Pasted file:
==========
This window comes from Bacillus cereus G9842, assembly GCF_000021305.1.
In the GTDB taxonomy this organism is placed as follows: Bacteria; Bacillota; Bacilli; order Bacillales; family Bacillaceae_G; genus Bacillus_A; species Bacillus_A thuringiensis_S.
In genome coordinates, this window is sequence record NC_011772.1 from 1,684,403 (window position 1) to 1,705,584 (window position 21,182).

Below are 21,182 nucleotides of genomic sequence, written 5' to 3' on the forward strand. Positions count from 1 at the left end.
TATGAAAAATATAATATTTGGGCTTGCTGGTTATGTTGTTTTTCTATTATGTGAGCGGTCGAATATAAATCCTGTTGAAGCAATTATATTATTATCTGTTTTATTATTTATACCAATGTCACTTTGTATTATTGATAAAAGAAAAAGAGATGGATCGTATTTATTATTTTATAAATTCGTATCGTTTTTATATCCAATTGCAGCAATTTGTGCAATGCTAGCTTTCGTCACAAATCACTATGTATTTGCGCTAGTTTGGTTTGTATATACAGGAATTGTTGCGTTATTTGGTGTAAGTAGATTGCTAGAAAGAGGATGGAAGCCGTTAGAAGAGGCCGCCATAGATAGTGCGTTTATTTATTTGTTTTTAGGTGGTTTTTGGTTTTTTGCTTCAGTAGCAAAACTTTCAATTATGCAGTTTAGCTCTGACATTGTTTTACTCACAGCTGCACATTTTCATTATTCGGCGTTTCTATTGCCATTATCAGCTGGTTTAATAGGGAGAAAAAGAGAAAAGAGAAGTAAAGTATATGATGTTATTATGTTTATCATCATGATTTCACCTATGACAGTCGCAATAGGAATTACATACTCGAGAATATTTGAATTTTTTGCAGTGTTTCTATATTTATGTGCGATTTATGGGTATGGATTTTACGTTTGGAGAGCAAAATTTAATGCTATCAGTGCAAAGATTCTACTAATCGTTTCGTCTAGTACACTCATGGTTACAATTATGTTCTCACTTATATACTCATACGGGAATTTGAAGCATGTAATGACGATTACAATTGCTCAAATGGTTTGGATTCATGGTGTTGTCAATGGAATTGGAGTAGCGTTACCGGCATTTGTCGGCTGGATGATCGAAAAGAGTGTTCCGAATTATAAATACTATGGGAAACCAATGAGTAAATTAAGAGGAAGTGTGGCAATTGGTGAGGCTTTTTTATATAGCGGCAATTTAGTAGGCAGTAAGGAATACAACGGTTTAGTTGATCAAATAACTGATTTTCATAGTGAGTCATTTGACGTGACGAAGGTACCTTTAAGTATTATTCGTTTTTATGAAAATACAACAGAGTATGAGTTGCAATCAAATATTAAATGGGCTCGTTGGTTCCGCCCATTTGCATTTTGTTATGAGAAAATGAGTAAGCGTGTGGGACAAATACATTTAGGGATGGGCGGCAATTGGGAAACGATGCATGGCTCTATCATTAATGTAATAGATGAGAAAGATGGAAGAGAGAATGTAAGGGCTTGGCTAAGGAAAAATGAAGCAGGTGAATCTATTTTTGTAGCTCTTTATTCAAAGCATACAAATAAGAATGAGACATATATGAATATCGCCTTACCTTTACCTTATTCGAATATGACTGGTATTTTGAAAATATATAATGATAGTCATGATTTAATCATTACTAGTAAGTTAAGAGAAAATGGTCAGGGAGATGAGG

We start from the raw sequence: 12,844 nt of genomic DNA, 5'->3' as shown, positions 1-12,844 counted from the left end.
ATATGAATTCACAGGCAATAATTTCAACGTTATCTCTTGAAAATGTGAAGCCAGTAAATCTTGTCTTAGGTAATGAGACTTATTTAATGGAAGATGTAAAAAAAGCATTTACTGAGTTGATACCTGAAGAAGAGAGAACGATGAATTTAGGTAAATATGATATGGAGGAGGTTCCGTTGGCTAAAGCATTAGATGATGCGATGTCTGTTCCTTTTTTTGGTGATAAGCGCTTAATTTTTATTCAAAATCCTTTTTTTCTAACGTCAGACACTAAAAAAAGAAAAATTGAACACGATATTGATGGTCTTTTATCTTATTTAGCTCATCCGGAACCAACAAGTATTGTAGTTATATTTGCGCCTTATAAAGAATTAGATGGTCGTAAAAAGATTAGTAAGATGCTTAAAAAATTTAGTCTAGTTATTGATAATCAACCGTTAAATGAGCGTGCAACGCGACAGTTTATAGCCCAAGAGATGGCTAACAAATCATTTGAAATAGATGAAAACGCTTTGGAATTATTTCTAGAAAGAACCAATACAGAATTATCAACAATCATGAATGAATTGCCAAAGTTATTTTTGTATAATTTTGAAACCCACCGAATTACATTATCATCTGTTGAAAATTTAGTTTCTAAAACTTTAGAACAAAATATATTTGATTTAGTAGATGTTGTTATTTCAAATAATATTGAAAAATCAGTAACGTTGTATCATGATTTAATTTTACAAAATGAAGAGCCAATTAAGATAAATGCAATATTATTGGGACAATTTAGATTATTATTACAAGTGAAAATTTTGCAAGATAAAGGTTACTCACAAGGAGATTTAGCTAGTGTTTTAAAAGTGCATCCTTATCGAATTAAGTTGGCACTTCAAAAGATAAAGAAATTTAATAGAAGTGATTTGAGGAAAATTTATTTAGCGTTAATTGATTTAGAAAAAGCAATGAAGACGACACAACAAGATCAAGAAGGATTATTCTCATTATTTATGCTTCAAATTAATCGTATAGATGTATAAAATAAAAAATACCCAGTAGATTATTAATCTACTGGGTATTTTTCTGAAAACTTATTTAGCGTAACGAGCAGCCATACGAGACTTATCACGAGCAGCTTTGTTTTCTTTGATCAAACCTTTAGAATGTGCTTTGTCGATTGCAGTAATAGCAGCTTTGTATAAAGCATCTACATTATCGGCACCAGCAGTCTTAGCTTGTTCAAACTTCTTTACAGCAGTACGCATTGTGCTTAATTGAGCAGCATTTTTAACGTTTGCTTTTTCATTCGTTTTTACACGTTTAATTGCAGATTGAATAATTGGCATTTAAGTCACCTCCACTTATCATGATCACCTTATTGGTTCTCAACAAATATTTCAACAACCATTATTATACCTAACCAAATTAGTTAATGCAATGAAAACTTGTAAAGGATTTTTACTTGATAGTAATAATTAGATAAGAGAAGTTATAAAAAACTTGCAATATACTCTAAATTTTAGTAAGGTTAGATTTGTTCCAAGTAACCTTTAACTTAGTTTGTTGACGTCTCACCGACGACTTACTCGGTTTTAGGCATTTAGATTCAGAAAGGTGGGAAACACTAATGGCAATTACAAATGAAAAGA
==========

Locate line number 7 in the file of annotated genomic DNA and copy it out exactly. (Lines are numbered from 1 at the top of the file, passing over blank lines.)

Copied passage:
ATATGAATTCACAGGCAATAATTTCAACGTTATCTCTTGAAAATGTGAAGCCAGTAAATCTTGTCTTAGGTAATGAGACTTATTTAATGGAAGATGTAAAAAAAGCATTTACTGAGTTGATACCTGAAGAAGAGAGAACGATGAATTTAGGTAAATATGATATGGAGGAGGTTCCGTTGGCTAAAGCATTAGATGATGCGATGTCTGTTCCTTTTTTTGGTGATAAGCGCTTAATTTTTATTCAAAATCCTTTTTTTCTAACGTCAGACACTAAAAAAAGAAAAATTGAACACGATATTGATGGTCTTTTATCTTATTTAGCTCATCCGGAACCAACAAGTATTGTAGTTATATTTGCGCCTTATAAAGAATTAGATGGTCGTAAAAAGATTAGTAAGATGCTTAAAAAATTTAGTCTAGTTATTGATAATCAACCGTTAAATGAGCGTGCAACGCGACAGTTTATAGCCCAAGAGATGGCTAACAAATCATTTGAAATAGATGAAAACGCTTTGGAATTATTTCTAGAAAGAACCAATACAGAATTATCAACAATCATGAATGAATTGCCAAAGTTATTTTTGTATAATTTTGAAACCCACCGAATTACATTATCATCTGTTGAAAATTTAGTTTCTAAAACTTTAGAACAAAATATATTTGATTTAGTAGATGTTGTTATTTCAAATAATATTGAAAAATCAGTAACGTTGTATCATGATTTAATTTTACAAAATGAAGAGCCAATTAAGATAAATGCAATATTATTGGGACAATTTAGATTATTATTACAAGTGAAAATTTTGCAAGATAAAGGTTACTCACAAGGAGATTTAGCTAGTGTTTTAAAAGTGCATCCTTATCGAATTAAGTTGGCACTTCAAAAGATAAAGAAATTTAATAGAAGTGATTTGAGGAAAATTTATTTAGCGTTAATTGATTTAGAAAAAGCAATGAAGACGACACAACAAGATCAAGAAGGATTATTCTCATTATTTATGCTTCAAATTAATCGTATAGATGTATAAAATAAAAAATACCCAGTAGATTATTAATCTACTGGGTATTTTTCTGAAAACTTATTTAGCGTAACGAGCAGCCATACGAGACTTATCACGAGCAGCTTTGTTTTCTTTGATCAAACCTTTAGAATGTGCTTTGTCGATTGCAGTAATAGCAGCTTTGTATAAAGCATCTACATTATCGGCACCAGCAGTCTTAGCTTGTTCAAACTTCTTTACAGCAGTACGCATTGTGCTTAATTGAGCAGCATTTTTAACGTTTGCTTTTTCATTCGTTTTTACACGTTTAATTGCAGATTGAATAATTGGCATTTAAGTCACCTCCACTTATCATGATCACCTTATTGGTTCTCAACAAATATTTCAACAACCATTATTATACCTAACCAAATTAGTTAATGCAATGAAAACTTGTAAAGGATTTTTACTTGATAGTAATAATTAGATAAGAGAAGTTATAAAAAACTTGCAATATACTCTAAATTTTAGTAAGGTTAGATTTGTTCCAAGTAACCTTTAACTTAGTTTGTTGACGTCTCACCGACGACTTACTCGGTTTTAGGCATTTAGATTCAGAAAGGTGGGAAACACTAATGGCAATTACAAATGAAAAGA